3.3. State/Government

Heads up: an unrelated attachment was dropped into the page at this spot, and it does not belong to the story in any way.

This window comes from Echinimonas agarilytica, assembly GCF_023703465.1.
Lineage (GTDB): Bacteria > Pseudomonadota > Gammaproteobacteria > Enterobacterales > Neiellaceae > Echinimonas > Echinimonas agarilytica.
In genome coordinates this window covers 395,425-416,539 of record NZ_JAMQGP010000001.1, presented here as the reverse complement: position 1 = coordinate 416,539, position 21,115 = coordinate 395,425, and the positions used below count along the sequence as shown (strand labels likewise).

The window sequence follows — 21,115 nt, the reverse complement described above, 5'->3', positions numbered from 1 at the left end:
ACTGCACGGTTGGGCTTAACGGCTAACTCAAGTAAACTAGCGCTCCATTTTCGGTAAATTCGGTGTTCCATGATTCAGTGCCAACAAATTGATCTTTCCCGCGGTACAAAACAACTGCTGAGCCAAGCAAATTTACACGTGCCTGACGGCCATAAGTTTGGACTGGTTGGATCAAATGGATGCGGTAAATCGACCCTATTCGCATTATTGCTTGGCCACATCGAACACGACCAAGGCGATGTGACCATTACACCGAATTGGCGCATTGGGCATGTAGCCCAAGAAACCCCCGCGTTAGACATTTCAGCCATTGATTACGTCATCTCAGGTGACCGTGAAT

Different from business, the main problem for the State is not so much the absence of a unified position, but rather its inconsistency. On the one hand, the Government supports the policy of convergence with Europe which requires the introduction of strict European standards in labour relations and their regulation. On the other hand, it adheres to an extremely liberal model of economy which implies maximum deregulation and flexibility of the same relations and creating a legal climate favourable for the employers. Of these two opposing strategies regulation vs. deregulation the former is viewed by the Government more as a means to satisfy outward demands while the latter appears to them to be a necessity dictated by the countrys actual situation. One is an obligation, a framework that represents positive reality, and the second economic rationality that adds normative legitimacy to the decisions taken by the Government. This controversy hinders the conduct of an open and consistent public policy, undermines the confidence of the partners and impedes the establishment of stable institutions. Disguising controversy behind words makes it difficult to comprehend the Government position. Thus, for instance, the Government claims that labour legislation is in full compliance with international standards and the Conventions ratified by Georgia, because it is balanced. The problem lies in a different understanding of the balance point between the employer and the employee. According to Vakhtang Lejava who represents the position of the Government, international norms are more favourable for the employees; the Georgian Labour Code also favours employees to some extent; not, however, to the extent the ILO demands.59 Thus, the Government policy priorities are being formulated as complying with international labour standards while ensuring maximum efficiency of the labour market, which implies flexibility.60 From this perspective the interests of employees are viewed as coinciding with those of the employers, and there is no antagonistic confrontation between them. Accordingly, Social Dialogue is viewed narrowly as a means of solving conflicts by establishing communication channels. Broad Social Dialogue, as it is practiced in such countries of continental Europe as, for instance, Austria, Germany and France, is unacceptable for the Government. Countries of Eastern Europe, especially Poland, may provide more adequate examples for experience exchange since they share the Past similar to Georgias Soviet experience. As for the Trade Unions, the Government is not very much concerned about whether they will exist or not. In this regard, the Government deems it is doing enough by not introducing additional obstacles on their functioning and does not prohibit state organizations to sign collective contracts. However, the Government is only prepared to treat them equally only if under these conditions they manage to gain real power and become an actor worth reckoning with.61 Consequently, the State has no specific strategic vision with regard to the role the Trade Unions may have in economic development.